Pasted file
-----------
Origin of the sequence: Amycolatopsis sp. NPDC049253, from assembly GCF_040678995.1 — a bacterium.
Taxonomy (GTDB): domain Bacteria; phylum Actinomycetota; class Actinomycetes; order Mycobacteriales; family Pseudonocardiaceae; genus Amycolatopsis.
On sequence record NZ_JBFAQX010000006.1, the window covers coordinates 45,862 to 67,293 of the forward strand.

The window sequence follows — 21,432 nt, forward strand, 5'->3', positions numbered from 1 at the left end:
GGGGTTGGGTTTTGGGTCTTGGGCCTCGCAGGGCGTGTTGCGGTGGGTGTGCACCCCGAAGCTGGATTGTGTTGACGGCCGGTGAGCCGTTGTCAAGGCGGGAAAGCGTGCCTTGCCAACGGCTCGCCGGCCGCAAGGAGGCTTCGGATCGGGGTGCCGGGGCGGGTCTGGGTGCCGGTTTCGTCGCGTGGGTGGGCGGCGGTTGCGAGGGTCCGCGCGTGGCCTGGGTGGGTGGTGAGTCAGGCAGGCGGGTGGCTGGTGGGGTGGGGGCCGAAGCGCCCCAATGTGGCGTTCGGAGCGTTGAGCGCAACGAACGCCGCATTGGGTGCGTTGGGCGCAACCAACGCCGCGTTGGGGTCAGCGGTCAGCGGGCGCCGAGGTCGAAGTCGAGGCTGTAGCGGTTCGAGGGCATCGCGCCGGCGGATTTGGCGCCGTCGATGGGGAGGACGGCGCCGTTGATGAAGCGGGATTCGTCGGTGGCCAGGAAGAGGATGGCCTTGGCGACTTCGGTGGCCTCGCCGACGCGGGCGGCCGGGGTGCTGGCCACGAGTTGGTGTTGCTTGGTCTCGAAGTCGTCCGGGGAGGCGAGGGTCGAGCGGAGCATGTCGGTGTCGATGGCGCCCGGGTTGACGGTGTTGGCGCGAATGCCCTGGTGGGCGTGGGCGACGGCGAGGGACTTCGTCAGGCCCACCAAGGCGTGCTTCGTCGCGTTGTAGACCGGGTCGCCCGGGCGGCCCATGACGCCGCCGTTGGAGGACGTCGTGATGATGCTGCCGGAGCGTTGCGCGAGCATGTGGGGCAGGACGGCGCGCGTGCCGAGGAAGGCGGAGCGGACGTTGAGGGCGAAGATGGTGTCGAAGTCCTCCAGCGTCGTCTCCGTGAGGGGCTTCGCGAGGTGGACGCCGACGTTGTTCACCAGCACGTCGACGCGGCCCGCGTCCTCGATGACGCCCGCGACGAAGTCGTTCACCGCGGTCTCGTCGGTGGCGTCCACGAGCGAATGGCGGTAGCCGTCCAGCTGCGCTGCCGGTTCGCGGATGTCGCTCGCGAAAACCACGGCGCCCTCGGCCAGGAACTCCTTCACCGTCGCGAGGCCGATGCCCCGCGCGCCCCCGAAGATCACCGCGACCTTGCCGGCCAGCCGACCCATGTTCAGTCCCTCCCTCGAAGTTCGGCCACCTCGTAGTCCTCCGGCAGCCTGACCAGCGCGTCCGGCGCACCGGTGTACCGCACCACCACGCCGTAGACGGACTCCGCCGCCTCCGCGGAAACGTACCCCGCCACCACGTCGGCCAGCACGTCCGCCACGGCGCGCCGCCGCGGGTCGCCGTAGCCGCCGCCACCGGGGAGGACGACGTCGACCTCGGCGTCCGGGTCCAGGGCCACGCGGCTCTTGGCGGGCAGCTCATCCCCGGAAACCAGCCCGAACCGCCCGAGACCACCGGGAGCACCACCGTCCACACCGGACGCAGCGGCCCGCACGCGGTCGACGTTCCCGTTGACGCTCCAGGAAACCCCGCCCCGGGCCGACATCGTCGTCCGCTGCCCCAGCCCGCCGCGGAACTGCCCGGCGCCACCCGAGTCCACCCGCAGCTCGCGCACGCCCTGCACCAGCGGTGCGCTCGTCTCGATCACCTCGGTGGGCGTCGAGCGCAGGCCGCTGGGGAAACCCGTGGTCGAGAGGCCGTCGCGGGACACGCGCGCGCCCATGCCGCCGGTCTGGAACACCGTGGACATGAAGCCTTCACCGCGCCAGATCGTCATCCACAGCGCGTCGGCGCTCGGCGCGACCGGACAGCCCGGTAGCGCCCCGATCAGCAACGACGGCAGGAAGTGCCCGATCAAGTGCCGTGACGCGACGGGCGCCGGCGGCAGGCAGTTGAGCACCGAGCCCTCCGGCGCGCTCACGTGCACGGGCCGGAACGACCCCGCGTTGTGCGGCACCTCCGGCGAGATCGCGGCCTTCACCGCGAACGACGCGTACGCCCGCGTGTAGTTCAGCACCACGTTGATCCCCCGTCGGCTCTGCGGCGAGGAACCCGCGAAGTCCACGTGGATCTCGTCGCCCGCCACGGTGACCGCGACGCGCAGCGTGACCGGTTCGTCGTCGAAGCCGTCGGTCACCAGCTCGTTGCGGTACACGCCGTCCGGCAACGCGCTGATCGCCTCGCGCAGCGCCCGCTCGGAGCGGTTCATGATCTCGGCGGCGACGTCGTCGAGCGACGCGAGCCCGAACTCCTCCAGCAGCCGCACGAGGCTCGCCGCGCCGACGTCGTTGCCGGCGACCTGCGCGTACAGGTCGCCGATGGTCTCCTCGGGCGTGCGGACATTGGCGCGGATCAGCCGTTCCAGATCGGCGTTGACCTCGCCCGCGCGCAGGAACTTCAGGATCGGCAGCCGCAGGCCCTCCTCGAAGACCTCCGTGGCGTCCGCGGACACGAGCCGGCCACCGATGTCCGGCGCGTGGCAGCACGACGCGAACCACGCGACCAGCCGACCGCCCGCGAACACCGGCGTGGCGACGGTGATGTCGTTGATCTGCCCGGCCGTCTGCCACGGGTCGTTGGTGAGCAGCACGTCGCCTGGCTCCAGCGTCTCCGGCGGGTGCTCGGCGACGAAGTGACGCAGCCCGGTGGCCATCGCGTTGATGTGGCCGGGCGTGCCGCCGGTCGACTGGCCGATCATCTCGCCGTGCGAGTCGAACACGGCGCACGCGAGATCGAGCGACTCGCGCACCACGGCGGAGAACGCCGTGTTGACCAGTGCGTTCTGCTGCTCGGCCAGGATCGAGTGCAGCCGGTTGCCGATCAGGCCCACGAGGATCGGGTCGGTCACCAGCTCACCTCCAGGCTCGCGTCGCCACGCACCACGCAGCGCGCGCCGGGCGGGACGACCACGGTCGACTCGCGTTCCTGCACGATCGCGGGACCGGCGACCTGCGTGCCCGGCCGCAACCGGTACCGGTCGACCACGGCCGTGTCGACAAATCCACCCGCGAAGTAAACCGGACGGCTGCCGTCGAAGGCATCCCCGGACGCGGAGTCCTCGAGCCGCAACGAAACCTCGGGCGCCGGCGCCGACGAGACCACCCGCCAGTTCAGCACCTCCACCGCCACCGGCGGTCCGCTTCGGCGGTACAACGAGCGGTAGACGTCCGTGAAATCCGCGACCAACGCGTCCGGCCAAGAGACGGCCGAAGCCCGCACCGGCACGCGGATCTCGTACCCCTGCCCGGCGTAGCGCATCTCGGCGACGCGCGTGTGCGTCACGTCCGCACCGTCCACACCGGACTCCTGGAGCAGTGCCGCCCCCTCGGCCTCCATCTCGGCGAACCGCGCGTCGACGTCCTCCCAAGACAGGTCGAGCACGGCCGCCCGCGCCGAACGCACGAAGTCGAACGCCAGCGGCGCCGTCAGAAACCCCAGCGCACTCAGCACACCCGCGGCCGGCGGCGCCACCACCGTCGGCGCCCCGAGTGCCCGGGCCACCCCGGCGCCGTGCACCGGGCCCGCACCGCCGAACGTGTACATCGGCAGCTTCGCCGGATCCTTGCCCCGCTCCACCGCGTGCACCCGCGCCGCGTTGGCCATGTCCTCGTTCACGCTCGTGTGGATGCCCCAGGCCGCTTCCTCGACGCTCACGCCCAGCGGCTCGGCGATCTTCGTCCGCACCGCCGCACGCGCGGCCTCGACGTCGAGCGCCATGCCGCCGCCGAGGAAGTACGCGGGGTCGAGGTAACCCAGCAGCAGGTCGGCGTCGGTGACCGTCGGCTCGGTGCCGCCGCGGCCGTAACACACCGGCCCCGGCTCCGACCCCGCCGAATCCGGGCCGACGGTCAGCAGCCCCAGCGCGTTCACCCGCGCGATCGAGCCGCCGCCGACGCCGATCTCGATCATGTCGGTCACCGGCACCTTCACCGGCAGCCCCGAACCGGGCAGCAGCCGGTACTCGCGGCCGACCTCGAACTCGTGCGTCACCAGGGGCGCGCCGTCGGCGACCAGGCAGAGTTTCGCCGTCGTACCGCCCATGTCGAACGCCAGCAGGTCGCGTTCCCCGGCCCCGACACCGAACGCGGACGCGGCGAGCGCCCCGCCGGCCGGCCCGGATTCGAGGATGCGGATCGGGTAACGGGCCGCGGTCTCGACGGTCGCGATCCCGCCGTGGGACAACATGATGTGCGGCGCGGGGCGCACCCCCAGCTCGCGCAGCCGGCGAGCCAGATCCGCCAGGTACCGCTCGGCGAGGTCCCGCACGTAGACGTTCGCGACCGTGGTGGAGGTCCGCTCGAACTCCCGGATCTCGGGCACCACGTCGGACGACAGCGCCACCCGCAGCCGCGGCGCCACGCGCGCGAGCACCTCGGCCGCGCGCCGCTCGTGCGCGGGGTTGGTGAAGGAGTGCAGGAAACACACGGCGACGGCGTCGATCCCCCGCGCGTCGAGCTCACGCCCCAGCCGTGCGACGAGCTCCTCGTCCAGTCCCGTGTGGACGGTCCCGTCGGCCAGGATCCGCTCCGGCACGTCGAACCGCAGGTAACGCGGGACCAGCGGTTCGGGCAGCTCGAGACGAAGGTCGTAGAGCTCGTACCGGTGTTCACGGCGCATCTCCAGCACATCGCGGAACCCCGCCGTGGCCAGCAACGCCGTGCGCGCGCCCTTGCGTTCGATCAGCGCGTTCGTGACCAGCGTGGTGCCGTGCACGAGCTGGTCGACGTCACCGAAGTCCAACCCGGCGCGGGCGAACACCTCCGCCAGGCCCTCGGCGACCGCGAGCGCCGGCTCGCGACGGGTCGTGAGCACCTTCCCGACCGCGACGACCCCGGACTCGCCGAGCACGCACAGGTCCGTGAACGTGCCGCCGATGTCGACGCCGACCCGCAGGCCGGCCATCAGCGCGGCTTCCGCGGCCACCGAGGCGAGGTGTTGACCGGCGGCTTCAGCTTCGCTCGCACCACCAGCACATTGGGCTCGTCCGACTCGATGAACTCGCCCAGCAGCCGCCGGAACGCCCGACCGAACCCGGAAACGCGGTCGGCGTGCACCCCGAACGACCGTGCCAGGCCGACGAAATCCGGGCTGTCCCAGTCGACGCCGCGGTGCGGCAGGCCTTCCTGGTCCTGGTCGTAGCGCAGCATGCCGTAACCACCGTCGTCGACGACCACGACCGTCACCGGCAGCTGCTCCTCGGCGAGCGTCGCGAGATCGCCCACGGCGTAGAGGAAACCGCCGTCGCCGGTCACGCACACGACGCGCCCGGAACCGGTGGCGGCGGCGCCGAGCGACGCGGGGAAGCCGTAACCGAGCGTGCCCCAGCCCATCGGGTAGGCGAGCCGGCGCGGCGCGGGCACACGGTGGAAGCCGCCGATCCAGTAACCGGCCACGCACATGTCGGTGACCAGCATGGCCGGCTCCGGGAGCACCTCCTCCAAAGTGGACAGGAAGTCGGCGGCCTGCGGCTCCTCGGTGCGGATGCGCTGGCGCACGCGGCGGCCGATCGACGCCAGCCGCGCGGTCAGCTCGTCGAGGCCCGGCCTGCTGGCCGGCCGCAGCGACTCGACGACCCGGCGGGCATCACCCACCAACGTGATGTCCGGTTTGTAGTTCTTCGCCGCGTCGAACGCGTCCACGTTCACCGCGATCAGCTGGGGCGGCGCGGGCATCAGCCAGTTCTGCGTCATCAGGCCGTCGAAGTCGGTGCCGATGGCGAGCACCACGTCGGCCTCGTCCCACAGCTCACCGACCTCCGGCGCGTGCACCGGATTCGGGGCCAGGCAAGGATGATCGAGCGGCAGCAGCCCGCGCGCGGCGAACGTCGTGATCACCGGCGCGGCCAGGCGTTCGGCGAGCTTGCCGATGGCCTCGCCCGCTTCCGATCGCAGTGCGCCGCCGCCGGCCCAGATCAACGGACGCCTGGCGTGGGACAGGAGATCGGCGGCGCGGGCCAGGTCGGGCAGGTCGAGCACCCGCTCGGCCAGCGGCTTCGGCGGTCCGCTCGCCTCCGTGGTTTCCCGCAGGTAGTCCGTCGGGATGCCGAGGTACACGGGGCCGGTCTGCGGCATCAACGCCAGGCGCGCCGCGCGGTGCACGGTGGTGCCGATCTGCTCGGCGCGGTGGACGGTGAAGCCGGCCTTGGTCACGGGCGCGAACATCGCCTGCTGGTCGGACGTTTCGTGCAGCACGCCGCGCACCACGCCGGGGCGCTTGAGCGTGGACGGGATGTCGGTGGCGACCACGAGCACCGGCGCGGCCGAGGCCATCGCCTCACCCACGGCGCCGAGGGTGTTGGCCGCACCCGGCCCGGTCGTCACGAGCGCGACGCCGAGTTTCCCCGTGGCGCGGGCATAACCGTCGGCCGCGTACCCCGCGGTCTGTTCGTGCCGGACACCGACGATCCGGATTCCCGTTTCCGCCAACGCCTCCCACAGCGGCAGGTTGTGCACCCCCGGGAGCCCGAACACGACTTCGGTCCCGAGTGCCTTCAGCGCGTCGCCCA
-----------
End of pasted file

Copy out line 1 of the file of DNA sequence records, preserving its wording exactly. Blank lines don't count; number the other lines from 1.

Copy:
Origin of the sequence: Amycolatopsis sp. NPDC049253, from assembly GCF_040678995.1 — a bacterium.